During the late evening and early night hours, combined pro-government forces stormed and captured the strategic town of al-Eis and its adjacent hill in southern Aleppo after a costly battle which preliminary reports indicate brought heavy casualties to both sides.
Al-Eis was captured by Islamist rebels 3 days ago during a surprise offensive which some considered a de facto breach of the Syrian ceasefire. However, rebels inside the city and at its nearby hill top have experience hourly air raids and 3 separate (somewhat failed) government assaults over the past 2 days by pro-government forces.
According to an Al-Masdar source, the night offensive was primarily lead by the newly deployed Iranian 65th Airborne Special Forces Brigade. However, these troops were aided by the Syrian Arab Army’s (SAA) 154th Brigade of the 4th Mechanized Division, the National Defence Forces (NDF), the al-Ba’ath Battalion, Hezbollah (Lebanese paramilitary) and Harakat Al-Nujaba (Iraqi paramilitary).
Thus, all rebel gains have now been reversed in southern Aleppo. Furthermore, exclusive al-Masdar News intel suggests that pro-government troops will strike further west in an attempt to capture the neighbouring villages of Banes & Zerbah and the ICARDA area.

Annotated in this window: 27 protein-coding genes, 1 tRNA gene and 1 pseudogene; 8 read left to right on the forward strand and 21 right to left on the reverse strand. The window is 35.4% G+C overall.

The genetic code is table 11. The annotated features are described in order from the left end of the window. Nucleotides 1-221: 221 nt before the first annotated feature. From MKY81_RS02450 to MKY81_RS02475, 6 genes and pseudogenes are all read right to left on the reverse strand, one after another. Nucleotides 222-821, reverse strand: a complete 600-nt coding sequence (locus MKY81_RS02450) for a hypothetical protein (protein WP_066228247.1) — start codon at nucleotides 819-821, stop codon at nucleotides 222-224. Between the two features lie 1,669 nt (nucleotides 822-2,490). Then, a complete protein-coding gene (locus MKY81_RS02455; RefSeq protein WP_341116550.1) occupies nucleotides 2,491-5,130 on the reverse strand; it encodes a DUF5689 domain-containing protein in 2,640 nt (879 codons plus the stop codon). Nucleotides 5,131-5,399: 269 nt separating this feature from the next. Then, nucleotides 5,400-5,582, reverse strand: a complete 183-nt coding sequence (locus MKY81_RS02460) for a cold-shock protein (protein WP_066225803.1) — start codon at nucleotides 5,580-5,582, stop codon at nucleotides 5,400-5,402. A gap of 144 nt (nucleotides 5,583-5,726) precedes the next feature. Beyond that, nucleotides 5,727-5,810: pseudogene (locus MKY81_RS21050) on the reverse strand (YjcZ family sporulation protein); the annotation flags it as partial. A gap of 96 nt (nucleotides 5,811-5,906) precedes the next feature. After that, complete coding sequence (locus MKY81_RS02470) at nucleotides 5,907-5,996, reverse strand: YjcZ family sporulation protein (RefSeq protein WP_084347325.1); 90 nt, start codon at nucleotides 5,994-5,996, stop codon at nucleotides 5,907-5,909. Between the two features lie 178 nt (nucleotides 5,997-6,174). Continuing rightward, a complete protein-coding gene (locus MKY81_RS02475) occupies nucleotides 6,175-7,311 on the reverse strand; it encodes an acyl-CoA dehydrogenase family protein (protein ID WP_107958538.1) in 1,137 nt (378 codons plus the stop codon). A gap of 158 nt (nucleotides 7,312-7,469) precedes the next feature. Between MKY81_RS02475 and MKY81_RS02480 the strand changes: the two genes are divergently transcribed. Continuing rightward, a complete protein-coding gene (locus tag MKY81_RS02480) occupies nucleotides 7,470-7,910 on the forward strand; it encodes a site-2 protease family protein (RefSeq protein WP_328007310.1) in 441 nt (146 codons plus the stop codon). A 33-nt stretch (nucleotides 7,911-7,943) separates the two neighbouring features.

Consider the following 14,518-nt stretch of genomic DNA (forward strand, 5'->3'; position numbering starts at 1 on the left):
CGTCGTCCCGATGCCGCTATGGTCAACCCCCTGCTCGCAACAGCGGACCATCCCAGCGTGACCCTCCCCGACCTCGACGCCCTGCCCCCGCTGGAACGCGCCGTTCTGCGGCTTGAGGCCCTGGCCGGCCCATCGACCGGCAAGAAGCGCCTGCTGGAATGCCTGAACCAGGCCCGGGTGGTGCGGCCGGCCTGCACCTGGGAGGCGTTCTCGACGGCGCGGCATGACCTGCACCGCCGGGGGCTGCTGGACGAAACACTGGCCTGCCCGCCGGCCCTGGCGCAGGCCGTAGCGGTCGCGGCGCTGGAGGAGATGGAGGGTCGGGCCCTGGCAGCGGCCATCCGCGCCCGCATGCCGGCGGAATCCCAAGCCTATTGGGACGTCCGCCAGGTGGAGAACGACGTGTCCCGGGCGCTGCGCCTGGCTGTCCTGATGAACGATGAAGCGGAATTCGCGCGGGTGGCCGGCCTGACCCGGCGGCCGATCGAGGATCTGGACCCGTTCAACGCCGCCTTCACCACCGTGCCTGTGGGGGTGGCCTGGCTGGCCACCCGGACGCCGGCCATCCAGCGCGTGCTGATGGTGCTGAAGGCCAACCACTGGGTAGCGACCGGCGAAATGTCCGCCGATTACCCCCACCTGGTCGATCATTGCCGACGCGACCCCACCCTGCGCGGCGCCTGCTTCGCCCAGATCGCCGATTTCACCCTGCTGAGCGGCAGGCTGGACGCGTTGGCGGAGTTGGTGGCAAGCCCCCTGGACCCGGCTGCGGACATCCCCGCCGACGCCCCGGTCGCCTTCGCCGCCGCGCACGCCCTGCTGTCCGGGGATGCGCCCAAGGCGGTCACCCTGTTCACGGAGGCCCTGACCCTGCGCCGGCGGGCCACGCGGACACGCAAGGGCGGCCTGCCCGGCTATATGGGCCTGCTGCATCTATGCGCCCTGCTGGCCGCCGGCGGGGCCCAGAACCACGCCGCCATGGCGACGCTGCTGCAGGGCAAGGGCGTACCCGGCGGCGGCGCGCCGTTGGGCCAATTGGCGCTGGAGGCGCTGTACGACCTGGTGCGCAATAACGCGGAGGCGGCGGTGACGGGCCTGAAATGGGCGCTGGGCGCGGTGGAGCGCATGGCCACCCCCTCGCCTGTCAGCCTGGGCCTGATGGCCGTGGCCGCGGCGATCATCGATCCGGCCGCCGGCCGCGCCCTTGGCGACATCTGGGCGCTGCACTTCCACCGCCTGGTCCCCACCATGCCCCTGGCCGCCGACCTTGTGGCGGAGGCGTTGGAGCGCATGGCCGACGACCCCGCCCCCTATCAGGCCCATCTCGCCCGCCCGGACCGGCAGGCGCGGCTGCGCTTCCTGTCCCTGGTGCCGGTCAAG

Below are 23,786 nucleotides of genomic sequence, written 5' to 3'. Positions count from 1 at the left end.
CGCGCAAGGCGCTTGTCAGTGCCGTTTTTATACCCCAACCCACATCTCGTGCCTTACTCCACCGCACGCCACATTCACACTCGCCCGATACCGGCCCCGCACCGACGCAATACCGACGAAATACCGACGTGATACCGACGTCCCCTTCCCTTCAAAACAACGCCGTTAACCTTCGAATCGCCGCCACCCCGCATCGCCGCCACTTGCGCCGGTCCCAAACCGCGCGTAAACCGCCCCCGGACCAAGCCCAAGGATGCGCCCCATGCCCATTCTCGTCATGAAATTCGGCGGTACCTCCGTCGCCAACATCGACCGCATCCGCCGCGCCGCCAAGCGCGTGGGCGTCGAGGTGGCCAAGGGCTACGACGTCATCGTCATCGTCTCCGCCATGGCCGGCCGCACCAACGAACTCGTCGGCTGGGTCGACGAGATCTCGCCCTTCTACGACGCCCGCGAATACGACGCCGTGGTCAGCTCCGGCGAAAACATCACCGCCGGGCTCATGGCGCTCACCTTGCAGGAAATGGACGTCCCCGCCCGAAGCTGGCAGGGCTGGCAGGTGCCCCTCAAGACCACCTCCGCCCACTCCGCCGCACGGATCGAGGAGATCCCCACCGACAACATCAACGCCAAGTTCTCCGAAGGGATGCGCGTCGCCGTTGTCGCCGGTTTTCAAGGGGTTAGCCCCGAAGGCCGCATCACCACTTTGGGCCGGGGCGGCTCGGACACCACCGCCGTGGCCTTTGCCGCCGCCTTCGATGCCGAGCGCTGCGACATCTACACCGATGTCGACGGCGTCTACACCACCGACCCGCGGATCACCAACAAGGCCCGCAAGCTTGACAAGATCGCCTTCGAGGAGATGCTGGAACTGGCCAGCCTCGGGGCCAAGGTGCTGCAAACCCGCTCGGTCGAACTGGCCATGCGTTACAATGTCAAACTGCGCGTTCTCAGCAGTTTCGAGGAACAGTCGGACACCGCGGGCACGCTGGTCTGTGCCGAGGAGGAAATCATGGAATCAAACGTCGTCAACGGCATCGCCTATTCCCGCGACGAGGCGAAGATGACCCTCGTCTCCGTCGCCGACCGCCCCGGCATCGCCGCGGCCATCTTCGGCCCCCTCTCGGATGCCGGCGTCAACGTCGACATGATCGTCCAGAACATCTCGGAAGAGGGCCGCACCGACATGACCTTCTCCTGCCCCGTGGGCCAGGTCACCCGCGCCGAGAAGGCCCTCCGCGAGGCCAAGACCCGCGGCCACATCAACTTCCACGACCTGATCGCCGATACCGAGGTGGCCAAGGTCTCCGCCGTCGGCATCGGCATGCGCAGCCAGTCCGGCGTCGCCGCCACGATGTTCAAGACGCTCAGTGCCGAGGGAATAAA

The Islamic Republic of Iran, which is led by a Shiite government, tends to favor Shiite movements in the region; most notably Hezbollah, the Houthis and some Iraqi paramilitaries. While Tehran arguably has little to no interest in the predominately Sunni governorates of Aleppo and Idlib, the latter province does hold a tiny government-held enclave just north of the provincial capital; namely the predominately Shiite towns of Fuah and Kafraya.
The aforementioned situation seems to explain the large presence of foreign Shiite volunteer fighters in southern Aleppo as these militants wish to “free their comrades” at Fuah and Kafraya. However, the SAA’s 4th Mechanized Division is mostly made up of Sunni soldiers.
Over the months to come, combined government forces will most likely push west of al-Eis, cut the rebel supply route along the nearby M-5 Highway en route to Aleppo city and enter the eastern parts of Idlib’s governorate.
Once the SAA enters Idlib and eventually captures the province’s capital, Jaish al-Fateh (strongest rebel force in Syria) will likely fall apart as Idlib represents the rebel coalition’s de facto capital. Meanwhile, Syrian marines and the Desert Hawks are also attempting to enter Idlib from its western fringes, thus squeezing the province from both flanks.